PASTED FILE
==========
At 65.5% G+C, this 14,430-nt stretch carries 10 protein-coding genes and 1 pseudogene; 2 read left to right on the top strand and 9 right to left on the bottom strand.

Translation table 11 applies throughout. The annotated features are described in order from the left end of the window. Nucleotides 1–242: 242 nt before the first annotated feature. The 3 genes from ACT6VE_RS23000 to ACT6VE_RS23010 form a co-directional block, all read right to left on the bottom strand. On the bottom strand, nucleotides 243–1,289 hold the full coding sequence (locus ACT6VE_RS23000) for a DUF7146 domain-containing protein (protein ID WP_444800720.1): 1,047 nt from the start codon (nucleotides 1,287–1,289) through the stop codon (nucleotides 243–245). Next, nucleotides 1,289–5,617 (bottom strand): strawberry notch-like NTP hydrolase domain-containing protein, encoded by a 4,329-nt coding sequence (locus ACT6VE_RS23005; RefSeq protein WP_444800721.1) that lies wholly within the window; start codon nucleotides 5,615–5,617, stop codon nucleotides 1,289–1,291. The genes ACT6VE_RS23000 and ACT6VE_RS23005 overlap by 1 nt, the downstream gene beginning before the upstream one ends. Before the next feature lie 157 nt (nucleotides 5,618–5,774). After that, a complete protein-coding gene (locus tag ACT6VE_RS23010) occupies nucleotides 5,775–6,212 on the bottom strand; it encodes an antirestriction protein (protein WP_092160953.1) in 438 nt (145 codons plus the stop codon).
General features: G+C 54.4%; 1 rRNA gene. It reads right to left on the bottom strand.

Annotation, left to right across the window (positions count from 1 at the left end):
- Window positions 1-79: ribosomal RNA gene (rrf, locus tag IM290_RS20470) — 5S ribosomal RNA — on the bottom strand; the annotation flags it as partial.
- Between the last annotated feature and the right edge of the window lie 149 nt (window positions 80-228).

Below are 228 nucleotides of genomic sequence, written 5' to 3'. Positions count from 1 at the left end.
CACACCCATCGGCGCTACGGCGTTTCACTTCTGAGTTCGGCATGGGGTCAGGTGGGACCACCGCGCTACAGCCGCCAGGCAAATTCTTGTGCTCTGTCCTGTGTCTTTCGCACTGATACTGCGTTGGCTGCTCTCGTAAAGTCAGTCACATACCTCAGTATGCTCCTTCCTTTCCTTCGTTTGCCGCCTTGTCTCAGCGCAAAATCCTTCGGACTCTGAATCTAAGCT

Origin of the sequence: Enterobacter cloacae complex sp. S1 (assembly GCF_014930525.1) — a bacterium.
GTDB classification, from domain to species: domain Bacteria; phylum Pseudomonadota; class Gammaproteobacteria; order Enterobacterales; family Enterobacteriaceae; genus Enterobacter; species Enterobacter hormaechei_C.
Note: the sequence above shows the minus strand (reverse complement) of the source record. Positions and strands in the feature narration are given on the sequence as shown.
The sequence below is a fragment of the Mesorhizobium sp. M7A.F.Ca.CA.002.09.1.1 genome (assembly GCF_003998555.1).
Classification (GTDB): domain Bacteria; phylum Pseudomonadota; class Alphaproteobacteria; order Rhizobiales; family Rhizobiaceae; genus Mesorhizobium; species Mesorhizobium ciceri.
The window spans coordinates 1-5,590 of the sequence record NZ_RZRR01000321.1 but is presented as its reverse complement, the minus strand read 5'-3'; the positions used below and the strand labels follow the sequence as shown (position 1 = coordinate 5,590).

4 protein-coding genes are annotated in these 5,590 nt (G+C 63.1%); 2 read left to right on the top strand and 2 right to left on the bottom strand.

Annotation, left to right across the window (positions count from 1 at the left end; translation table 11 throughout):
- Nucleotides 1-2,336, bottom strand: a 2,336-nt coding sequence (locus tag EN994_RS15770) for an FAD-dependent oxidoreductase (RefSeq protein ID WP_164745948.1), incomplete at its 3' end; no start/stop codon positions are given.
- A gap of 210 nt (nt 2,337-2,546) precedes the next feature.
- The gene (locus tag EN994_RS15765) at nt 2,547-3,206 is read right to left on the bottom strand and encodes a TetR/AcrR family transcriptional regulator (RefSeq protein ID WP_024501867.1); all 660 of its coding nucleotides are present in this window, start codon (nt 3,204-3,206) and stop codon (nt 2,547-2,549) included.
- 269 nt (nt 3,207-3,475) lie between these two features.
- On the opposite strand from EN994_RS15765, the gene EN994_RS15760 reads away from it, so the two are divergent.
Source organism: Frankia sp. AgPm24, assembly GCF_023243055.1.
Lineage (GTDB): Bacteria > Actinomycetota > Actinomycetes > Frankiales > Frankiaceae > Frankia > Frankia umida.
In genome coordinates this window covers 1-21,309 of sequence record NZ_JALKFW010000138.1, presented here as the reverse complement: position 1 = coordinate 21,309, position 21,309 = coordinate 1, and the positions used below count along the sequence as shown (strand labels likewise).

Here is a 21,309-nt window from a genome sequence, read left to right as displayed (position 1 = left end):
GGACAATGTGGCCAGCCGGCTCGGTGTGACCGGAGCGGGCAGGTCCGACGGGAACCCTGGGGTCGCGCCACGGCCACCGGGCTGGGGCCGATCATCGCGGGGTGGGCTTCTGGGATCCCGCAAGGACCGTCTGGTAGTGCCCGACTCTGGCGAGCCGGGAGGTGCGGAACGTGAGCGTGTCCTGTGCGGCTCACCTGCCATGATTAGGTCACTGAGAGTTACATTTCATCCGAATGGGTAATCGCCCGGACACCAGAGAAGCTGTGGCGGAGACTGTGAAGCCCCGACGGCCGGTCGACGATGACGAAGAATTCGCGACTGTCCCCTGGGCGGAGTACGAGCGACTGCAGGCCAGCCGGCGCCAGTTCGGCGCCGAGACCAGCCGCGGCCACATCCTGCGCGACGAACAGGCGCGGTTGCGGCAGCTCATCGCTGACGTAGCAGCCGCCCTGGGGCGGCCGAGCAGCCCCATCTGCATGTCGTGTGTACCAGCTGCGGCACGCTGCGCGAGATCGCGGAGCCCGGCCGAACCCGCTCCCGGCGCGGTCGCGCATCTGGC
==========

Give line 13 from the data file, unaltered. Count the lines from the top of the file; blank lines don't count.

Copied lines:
Classification (GTDB): domain Bacteria; phylum Pseudomonadota; class Alphaproteobacteria; order Rhizobiales; family Rhizobiaceae; genus Mesorhizobium; species Mesorhizobium ciceri.